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  • Six months later, Ayotzinapa protests continue demanding the students be found alive and President Enrique Peña Nieto

    Six months later, Ayotzinapa protests continue demanding the students be found alive and President Enrique Peña Nieto's resignation. | Photo: AFP

Published 29 March 2015

Police in the southern state of Guerrero harassed peaceful demonstrators, causing clashes to erupt. Five people were reported injured.

Protests in connection with the enforced disappearance of the 43 Ayotzinapa missing students continued on Saturday in Chilpancingo, the capital of the violent southern Mexican state of Guerrero, where teacher trainees clashed with police, resulting in five people injured, according to local reports.

Ayotzinapa teacher trainees were traveling in a bus about midday, when they were detained by anti-rioting police in a roadblock near the Guerrero capital, teleSUR correspondent Eduardo Martinez said.


Officers arrested two students, which caused clashes to break out, and ultimately, however, the detainees were freed by police.

After being harassed by police, masked students retaliated burning official vehicles and attacking the a police station. Security officers responded with tear gas and by attacking the student buses with stones and sticks.

The lawyer for the Tlachinollan Mountain Human Rights Center, Vidulfo Rosales, explained the students were staging peaceful demonstrations in various locations, when they were stopped by Federal Police, whom after a few minutes of talks permitted the students to continue their route.

However, Rosales added, they were then stopped by state anti-riot police, who carried out aggressions against the students, who responded to the attacks.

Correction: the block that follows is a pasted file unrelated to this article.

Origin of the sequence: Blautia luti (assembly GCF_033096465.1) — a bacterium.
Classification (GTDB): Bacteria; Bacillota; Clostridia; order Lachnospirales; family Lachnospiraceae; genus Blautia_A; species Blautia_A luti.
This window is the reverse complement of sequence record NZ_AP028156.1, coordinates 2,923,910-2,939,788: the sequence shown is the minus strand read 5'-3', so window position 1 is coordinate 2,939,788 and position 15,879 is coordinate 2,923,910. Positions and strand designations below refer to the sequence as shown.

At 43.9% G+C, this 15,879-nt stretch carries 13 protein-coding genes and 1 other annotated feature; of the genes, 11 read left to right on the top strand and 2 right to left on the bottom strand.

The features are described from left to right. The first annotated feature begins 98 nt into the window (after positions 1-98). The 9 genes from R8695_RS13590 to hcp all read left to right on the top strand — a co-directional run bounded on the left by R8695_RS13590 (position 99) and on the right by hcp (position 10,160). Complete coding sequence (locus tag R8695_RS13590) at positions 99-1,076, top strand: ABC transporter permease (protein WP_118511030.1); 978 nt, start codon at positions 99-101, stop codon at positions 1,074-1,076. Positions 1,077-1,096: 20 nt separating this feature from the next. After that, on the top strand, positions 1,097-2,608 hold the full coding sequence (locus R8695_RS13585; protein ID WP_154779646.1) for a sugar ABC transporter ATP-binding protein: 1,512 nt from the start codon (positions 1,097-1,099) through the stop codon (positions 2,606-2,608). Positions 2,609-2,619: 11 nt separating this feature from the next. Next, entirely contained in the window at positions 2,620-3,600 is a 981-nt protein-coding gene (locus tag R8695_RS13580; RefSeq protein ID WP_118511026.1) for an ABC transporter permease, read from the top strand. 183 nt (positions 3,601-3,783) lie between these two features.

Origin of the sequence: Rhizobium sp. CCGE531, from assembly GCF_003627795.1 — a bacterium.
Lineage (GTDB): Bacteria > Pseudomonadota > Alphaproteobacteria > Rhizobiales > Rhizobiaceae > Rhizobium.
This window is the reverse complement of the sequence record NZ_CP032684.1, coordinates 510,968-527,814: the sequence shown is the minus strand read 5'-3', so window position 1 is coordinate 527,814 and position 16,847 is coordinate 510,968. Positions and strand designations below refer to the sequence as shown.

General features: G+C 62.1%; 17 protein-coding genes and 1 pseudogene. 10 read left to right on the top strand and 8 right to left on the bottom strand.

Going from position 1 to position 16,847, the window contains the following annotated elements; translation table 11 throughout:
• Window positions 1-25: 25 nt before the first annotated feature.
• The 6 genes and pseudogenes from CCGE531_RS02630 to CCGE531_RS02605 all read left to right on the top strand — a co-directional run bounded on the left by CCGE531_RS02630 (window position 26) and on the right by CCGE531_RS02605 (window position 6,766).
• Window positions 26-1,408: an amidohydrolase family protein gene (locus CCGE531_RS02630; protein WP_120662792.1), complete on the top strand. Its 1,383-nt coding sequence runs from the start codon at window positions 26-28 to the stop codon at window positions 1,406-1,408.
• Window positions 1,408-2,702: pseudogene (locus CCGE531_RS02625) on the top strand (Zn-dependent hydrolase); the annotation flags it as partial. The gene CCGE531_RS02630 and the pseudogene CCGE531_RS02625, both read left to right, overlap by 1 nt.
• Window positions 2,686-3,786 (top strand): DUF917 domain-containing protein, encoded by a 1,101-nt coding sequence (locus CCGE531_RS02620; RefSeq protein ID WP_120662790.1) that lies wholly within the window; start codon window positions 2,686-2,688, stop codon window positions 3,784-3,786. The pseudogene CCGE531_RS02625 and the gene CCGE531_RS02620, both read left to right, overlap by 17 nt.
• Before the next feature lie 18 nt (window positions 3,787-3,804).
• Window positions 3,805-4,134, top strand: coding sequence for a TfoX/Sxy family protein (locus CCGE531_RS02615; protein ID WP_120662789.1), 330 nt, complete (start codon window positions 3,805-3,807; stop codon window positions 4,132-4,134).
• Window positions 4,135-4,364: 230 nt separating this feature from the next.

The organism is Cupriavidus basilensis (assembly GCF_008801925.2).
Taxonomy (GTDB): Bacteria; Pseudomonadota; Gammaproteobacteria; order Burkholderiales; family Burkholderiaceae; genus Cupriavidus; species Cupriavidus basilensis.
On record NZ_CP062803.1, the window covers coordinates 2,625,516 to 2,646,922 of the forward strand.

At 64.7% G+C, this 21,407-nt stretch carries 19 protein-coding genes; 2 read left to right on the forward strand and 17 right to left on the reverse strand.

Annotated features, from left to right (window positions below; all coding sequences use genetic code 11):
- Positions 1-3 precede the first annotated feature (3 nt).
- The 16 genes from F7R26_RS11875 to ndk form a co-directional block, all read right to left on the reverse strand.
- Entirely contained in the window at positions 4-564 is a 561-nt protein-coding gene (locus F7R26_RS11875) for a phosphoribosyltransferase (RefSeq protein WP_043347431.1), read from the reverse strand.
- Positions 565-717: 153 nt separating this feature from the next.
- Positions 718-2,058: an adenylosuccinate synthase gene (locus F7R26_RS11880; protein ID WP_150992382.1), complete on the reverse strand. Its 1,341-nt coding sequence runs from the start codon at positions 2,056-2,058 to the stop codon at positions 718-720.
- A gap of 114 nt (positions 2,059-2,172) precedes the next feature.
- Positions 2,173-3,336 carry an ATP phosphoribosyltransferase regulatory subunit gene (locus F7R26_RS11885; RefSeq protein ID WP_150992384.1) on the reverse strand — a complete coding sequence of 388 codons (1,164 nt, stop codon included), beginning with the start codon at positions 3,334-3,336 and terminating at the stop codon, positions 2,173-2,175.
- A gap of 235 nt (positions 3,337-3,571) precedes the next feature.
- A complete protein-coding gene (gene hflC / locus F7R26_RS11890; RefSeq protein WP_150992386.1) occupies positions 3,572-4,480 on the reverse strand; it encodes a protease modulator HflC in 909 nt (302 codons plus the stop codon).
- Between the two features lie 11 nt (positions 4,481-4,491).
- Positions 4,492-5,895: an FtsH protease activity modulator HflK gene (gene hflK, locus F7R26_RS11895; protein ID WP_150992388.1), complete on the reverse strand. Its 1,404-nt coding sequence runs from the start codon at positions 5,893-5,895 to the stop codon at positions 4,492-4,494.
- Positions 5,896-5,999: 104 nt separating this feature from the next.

The students were again stopped a third time by municipal police, which also ended up in confrontation.

Rosales said some of the injured students were taken to hospital for treatment.

A local official, David Martinez, accused the students of launching molotov coctails at a police station in Tixtla, 10 miles east of Chilpancingo. He said that police had instructions to not respond to any provocations.

March 26 marked six months since the enforced disappearance of the 43 Ayotzinapa students, after being attacked by municipal police who killed three of the students and three civilians and later allegedly handed over the detained teacher trainees to a local drug gang known as Guerreros Unidos or United Warriors.

Various gang members confessed after being arrested that they had taken the 43 students to a municipal dump near Iguala, where they were burnt to ashes and their remains deposited in trash bags that were later disposed of in a local river.

Since the tragic night of Sept. 26, federal authorities have arrested close to 100 persons in connection with the Ayotzinapa enforced disappearances, including the former mayor of Iguala, Jose Luis Abarca, and his wife, Maria de los Angeles Pineda, who has been accused of being the leader of the Guerreros Unidos.

The federal government has based their entire criminal investigation on the testimonies rendered by the drug gang members, which, according to critical magazine Proceso, were tortured to coerce them into declaring in line with the official account of events that led to the disappearance of the 43 students.

Parents of the Ayotzinapa victims and supporters – and even experts – have refuted the official version of the crime, vowing to continue protesting until the students are found.

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